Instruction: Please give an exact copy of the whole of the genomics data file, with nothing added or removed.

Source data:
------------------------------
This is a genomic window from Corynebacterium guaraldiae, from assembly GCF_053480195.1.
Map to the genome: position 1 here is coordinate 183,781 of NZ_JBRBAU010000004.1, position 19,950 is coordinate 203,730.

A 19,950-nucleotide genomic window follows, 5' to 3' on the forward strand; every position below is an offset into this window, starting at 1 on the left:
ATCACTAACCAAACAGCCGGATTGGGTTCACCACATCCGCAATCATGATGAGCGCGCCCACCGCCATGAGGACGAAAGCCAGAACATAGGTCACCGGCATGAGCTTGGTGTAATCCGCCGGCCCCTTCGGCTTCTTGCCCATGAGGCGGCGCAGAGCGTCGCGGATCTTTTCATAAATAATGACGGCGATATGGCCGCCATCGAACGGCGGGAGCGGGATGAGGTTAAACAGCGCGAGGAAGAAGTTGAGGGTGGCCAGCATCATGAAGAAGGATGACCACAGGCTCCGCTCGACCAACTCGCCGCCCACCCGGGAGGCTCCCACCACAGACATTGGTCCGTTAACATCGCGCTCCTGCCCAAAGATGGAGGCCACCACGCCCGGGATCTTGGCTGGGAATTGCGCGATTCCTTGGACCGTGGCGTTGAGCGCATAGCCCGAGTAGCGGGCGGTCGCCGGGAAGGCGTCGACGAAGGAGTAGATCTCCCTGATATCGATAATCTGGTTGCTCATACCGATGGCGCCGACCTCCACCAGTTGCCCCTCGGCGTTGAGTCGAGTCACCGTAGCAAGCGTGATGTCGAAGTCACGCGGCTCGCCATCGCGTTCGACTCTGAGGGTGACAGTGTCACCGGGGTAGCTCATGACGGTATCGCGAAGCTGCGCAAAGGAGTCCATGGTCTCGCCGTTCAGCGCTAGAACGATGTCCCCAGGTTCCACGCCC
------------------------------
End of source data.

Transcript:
This is a genomic window from Corynebacterium guaraldiae, from assembly GCF_053480195.1.
Map to the genome: position 1 here is coordinate 183,781 of NZ_JBRBAU010000004.1, position 19,950 is coordinate 203,730.

A 19,950-nucleotide genomic window follows, 5' to 3' on the forward strand; every position below is an offset into this window, starting at 1 on the left:
ATCACTAACCAAACAGCCGGATTGGGTTCACCACATCCGCAATCATGATGAGCGCGCCCACCGCCATGAGGACGAAAGCCAGAACATAGGTCACCGGCATGAGCTTGGTGTAATCCGCCGGCCCCTTCGGCTTCTTGCCCATGAGGCGGCGCAGAGCGTCGCGGATCTTTTCATAAATAATGACGGCGATATGGCCGCCATCGAACGGCGGGAGCGGGATGAGGTTAAACAGCGCGAGGAAGAAGTTGAGGGTGGCCAGCATCATGAAGAAGGATGACCACAGGCTCCGCTCGACCAACTCGCCGCCCACCCGGGAGGCTCCCACCACAGACATTGGTCCGTTAACATCGCGCTCCTGCCCAAAGATGGAGGCCACCACGCCCGGGATCTTGGCTGGGAATTGCGCGATTCCTTGGACCGTGGCGTTGAGCGCATAGCCCGAGTAGCGGGCGGTCGCCGGGAAGGCGTCGACGAAGGAGTAGATCTCCCTGATATCGATAATCTGGTTGCTCATACCGATGGCGCCGACCTCCACCAGTTGCCCCTCGGCGTTGAGTCGAGTCACCGTAGCAAGCGTGATGTCGAAGTCACGCGGCTCGCCATCGCGTTCGACTCTGAGGGTGACAGTGTCACCGGGGTAGCTCATGACGGTATCGCGAAGCTGCGCAAAGGAGTCCATGGTCTCGCCGTTCAGCGCTAGAACGATGTCCCCAGGTTCCACGCCC